Mexico has one of the most advanced freedom-of-information laws in the world, yet its implementation is hindered by an "opacity consensus" that encourages government stonewalling. And, despite the law's enshrinement in the Mexican constitution, its benefit to non-journalist Mexicans is difficult to measure—largely because the spirit of the federal law is poorly facilitated by secondary legislation at the state level.
The law, known by its initials as LFTAIPG and ratified as a constitutional amendment in 2008, is "very strong," said Andrew Selee, director, Woodrow Wilson Center Mexico Institute. Yet at the same time, "there is a strong inertia in the other direction," and a defensive posture prevails among many authorities, whose first impulse upon receiving an access petition is to close ranks.
Gabriela Morales, Article-19 México, discussed challenges and strengths to the transparency regime in Mexico. She cited what she called two main weaknesses in the law. The federal commission created by LFTAIPG lacks enforcement power, and its resolutions are non-binding. As a result, agencies can ignore an access request and not face legal consequence. Another weakness, she said, was agency stonewalling, a delaying tactic, which can draw out the petition process for up to two and a half years, possibly making the terms of the initial submission obsolete. Still, the law has strengths, she said. For journalists, it has facilitated their work, particularly those who cover the police and courts. For example, access requests have elicited data demonstrating the inefficiency of the criminal justice system; one such piece of information is a statistic showing that at any one time only 5 percent of homicides are under investigation, she said.
Guillermo Noriega of Sonora Ciudadana agreed with Selee and Morales in considering LFTAIPG among the highest right-to-information standards in the world. Yet within state government there is still opacity and stonewalling, he said. This is because "powerful interests" realize that enhanced transparency is inconvenient. At the same time, Noriega also remarked on gains obtained by the law, especially regarding public finances. In Sonora state for example, information obtained through the formal transparency request process revealed a $400,000 contract for a flamenco dance performance, considered over-the-top.
"Information is power," Noriega said, and enhancing the public's right to know pays indirect benefits, since it allows citizens to see democracy in action. When a citizen files a successful access request, he obtains greater confidence in the democratic system, Noriega said. He added that greater government transparency won't happen merely from a unilateral policy shift at the top but will be facilitated by a bottom-up push from advocates and the public.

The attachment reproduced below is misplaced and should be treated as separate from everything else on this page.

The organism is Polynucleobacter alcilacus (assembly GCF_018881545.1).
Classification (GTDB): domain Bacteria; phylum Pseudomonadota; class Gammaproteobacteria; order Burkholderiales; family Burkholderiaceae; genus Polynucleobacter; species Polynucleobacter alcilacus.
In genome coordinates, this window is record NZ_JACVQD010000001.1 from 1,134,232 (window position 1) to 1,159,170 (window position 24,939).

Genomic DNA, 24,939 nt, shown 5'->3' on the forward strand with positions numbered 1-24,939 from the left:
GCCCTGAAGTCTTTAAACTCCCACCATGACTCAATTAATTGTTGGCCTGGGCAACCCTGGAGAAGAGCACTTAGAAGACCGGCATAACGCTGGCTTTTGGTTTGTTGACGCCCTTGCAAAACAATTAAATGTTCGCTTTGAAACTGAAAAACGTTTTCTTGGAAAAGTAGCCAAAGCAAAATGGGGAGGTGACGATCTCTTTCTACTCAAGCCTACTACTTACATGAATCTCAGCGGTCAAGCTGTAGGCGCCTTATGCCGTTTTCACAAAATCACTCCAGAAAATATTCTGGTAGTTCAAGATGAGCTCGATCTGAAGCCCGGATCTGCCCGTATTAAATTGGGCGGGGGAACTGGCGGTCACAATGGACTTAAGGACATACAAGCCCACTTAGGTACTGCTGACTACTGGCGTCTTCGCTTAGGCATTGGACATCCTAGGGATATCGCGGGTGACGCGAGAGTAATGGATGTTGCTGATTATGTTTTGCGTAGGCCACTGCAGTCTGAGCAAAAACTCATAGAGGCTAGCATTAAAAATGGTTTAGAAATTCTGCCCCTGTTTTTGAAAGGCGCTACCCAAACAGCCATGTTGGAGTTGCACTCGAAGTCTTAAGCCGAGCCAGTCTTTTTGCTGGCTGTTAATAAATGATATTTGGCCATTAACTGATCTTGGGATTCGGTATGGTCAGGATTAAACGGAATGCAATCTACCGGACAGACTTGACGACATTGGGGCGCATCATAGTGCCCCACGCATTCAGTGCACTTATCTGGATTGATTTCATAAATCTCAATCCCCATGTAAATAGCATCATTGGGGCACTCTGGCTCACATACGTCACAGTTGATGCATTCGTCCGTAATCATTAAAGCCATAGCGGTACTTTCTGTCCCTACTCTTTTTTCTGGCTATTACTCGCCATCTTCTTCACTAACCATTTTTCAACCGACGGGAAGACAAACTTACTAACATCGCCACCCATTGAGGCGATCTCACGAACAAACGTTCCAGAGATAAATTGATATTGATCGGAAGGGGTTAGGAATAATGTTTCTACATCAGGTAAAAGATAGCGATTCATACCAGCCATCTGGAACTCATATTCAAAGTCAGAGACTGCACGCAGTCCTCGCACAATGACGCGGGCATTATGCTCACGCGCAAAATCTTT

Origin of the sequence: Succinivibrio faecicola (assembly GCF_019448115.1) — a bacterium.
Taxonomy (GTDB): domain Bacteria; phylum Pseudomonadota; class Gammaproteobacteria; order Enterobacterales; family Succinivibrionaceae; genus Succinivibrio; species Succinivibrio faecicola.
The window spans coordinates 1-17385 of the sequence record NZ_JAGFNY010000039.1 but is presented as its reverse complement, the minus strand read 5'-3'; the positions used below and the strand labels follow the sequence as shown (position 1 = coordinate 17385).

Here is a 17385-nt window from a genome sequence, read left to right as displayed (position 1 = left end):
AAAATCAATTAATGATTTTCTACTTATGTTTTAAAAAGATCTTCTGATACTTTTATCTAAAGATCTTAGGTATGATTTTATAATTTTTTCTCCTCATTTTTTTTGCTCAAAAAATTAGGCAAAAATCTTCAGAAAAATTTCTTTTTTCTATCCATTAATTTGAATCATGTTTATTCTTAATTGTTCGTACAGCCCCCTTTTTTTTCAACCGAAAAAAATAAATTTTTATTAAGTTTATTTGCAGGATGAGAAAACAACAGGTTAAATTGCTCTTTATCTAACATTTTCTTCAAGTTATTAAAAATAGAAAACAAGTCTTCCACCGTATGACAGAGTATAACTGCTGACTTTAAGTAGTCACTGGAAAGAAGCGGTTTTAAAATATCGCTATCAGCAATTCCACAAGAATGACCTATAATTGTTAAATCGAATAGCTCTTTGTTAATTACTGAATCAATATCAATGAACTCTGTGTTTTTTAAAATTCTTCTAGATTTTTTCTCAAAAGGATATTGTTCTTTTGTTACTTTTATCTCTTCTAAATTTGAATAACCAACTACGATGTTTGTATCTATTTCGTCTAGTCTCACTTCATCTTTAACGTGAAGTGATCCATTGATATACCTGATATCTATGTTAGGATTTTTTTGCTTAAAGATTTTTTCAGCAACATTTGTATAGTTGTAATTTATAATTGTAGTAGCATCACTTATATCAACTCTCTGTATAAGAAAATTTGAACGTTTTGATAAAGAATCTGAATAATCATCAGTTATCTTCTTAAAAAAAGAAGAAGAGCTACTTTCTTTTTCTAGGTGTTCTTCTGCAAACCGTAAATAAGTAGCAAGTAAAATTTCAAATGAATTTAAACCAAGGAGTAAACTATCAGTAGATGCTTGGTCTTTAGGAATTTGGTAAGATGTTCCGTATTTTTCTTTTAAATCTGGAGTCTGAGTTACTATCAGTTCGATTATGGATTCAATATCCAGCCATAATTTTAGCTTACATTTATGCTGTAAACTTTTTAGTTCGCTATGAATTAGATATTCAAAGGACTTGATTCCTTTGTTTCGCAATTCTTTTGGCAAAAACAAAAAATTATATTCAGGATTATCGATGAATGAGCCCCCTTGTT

Miguel Pulido of Fundar identified main challenges facing the system of government transparency in Mexico. The first was the disjuncture between the ideals of the federal freedom-of-information law, enshrined in the Mexican constitution, and the secondary legal framework at the state level. The drafters of the 2008 federal law represented a forward-thinking vanguard championing transparency and the public's right to know, but legislators at the state level have a different set of immediate priorities and objectives, he said. This disjuncture is the principal challenge facing efforts to enhance transparency, and it results in an opacity that leads to poor policy outcomes. Violent crime, he said, could be considered one such outcome, resulting from a lack of accountability of police operations and budgets over decades. In closing, Pulido noted that Mexican government has yet to establish a foundational public policy of openness, in spite of the law changes.
The disjuncture between informal bureaucratic rules—the "opacity consensus" mentioned by Noriega—and formal laws, such as LFTAIPG, represents a major barrier to the public's right to know, said Daniel Sabet, visiting professor, Department of Political Science, Georgetown University. Echoing Noriega, Sabet added that a "grassroots push" is needed to force authorities to put into place an authentic public information system.
Sabet also identified methodological challenges to measuring the effectiveness of transparency law. The first major hurdle, he said, is determining a method to operationalize the abstraction of transparency and to ground the concept in empirical knowledge. Another challenge lies in depoliticizing information requests, so that petitions are not seen as partisan weapons and so that the release of public information becomes a regular and routine expectation from administration to administration.
In the question-and-answer session, panelists emphasized the transparency advances made through LFTAIPG. They stressed that the law is recent—ratified as an amendment only in 2008—and that its inability to reverse decades of government opacity shouldn't be an indictment. They added that Mexicans shouldn't be fooled by foreigners' praise for the law, and that Mexico faces a series of tough challenges standing in the way of improved implementation. Panelists credited the media for promoting the public's right to know, and Morales suggested that journalists could be a counterweight to "the inertia of opacity." Doyle added that the freedom-of-information law "is not a pole vault, to leap over structural challenges," rather than it is one tool.
Drafted by Robert Donnelly, Program Associate, Mexico Institute
Andrew Selee, Director, Mexico Institute. Ph: (202) 691-4088